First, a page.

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NAIROBI, Kenya – A large explosion outside a school in the Somali capital on Thursday killed at least eight people and injured 17 others, police said. It was the latest in a series of deadly attacks as Somalia experiences a tense election period and a massive humanitarian crisis.

A vehicle full of explosives exploded around 7:30 am, targeting a convoy belonging to a security company guarding United Nations personnel, according to Abdifatah Aden Hassan, a police spokesman. No UN staff were injured in the blast, he said.

Somali Memo, a news site affiliated with the extremist group Al Shabab linked to Al Qaeda, said the group had taken responsibility for the attack, which occurred on a key road in Hodan district, northwest of the capital, Mogadishu. The district is home to many schools, restaurants and the residence of a former president.

At least 13 students from one of these schools, Mocaasir, were injured in the blast. Photos and videos from the scene showed mutilated school buses and badly damaged classrooms.

“If schools and places of learning are not free from targets, then it is a real tragedy,” said Abdulkadir Adan, founder of Aamin Ambulance, a free ambulance service that was among the first to intervene on the spot.

“Students and teachers now face not only physical injuries, but psychological trauma as well,” he added.

The militant group Shabab has stepped up its attacks in recent weeks, carrying out suicide attacks, ambushes and assassinations targeting journalists, government officials, police and foreign peacekeepers in Somalia.

At least two people were killed in early November in Mogadishu when a suicide bomber targeted a military convoy belonging to the African Union Mission in Somalia (AMISOM). Last week, a suicide bombing kill Mogadishu government radio director Abdiaziz Mohamud Guled, whom the militant group said he had been “chasing” for a long time.

Last week, African Union mission chief Francisco Caetano Jose Madeira told the UN Security Council that the Shababs had stepped up attacks on electoral centers and “increased public executions of individuals working with Somali security forces and AMISOM personnel ”.

Authorities and analysts say the armed group is exploiting the many economic, political and security challenges facing Somalia. A worsening drought now affects around 2.6 million people in 66 of the country’s 74 districts, according to the United Nations. On Tuesday, Somali Prime Minister Mohamed Hussein Roble said a emergency state and appealed to the international community for increased humanitarian assistance.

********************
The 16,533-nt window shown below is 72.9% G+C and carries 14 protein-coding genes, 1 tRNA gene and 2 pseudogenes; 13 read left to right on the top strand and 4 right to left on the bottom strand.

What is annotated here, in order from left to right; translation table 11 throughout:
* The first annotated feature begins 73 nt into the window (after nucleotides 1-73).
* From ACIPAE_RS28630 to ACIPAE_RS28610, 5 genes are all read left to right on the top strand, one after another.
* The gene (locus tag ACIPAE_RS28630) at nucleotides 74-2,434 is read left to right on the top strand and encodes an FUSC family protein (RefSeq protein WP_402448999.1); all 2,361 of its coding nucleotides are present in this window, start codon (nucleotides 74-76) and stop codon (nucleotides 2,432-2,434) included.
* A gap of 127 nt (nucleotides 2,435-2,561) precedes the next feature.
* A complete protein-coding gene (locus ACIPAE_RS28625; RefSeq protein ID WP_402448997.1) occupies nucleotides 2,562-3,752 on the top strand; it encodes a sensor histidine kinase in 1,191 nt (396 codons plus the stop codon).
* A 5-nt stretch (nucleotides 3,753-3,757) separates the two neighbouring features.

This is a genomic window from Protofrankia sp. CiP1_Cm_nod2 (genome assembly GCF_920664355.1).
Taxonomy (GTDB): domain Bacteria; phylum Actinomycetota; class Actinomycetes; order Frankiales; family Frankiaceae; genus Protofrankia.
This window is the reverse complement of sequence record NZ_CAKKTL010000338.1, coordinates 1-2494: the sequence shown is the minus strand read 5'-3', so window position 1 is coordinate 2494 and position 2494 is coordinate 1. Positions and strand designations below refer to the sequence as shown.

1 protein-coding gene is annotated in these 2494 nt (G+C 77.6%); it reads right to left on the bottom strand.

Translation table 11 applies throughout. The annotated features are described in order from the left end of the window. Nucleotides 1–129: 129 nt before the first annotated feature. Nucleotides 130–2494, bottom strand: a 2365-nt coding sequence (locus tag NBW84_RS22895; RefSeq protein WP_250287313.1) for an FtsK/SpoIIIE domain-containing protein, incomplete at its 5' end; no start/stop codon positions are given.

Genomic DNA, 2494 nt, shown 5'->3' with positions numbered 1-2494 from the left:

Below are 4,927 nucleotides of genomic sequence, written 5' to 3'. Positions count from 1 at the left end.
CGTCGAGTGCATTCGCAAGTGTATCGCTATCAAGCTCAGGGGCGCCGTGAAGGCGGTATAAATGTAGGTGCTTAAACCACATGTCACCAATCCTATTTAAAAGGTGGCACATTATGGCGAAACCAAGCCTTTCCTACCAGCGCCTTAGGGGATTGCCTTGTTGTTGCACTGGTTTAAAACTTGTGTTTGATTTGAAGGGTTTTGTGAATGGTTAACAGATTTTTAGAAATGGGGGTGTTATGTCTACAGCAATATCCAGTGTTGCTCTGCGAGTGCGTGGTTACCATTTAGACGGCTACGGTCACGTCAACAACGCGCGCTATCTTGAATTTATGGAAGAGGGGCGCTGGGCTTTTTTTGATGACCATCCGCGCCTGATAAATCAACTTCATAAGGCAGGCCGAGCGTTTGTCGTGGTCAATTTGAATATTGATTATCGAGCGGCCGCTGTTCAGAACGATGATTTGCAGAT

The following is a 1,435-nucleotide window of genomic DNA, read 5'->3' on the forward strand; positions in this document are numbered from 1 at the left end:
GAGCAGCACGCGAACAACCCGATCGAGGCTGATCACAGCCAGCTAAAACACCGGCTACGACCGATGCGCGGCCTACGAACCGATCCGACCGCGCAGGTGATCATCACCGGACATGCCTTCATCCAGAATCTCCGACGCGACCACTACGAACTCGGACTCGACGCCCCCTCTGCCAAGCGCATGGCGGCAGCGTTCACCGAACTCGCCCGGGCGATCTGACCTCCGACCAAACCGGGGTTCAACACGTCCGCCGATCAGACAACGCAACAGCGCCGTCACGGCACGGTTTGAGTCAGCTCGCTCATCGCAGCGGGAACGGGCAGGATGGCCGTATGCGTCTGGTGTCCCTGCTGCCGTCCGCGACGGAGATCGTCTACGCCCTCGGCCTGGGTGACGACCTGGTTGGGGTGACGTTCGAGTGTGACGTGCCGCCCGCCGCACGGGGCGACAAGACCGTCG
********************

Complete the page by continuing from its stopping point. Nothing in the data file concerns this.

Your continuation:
Somalia in the Horn of Africa has also been affected by a widespread Desert Locust infestation and the lingering effects of the coronavirus pandemic.

In addition, political leaders continue to bicker over protracted and highly contested elections. A general election slated for early this year has been delayed after President Mohamed Abdullahi Mohamed decided to extend his rule, in what opponents called a takeover. As the vote for lawmakers began in recent weeks, many observers reported accusations of vote buying and manipulation in the process.

Many Somalis are also worried about the possible exit of the African Union peacekeeping force, whose mandate expires on December 31. While the mission is expected to continue in one form or another, a significant reduction in military forces, coming after the early withdrawal of US troops this year, could see the Shabab take control of the country, Somali officials and analysts say. Security. Despite years of foreign funding and training, experts believe that Somali security forces are not fully capable of stabilizing the country or protecting its people.

“Somalia is going through a difficult time right now,” said Omar S. Mahmood, senior Somalia analyst at the International Crisis Group.

“Al Shabaab has always been opportunistic with its violence, especially when political actors are either distracted or consumed by internal quarrels,” he said. “In that sense, this is the right time for the movement to step up the pace of its attacks, especially in Mogadishu.

Hussein Mohamed contributed reporting from Mogadishu, Somalia.

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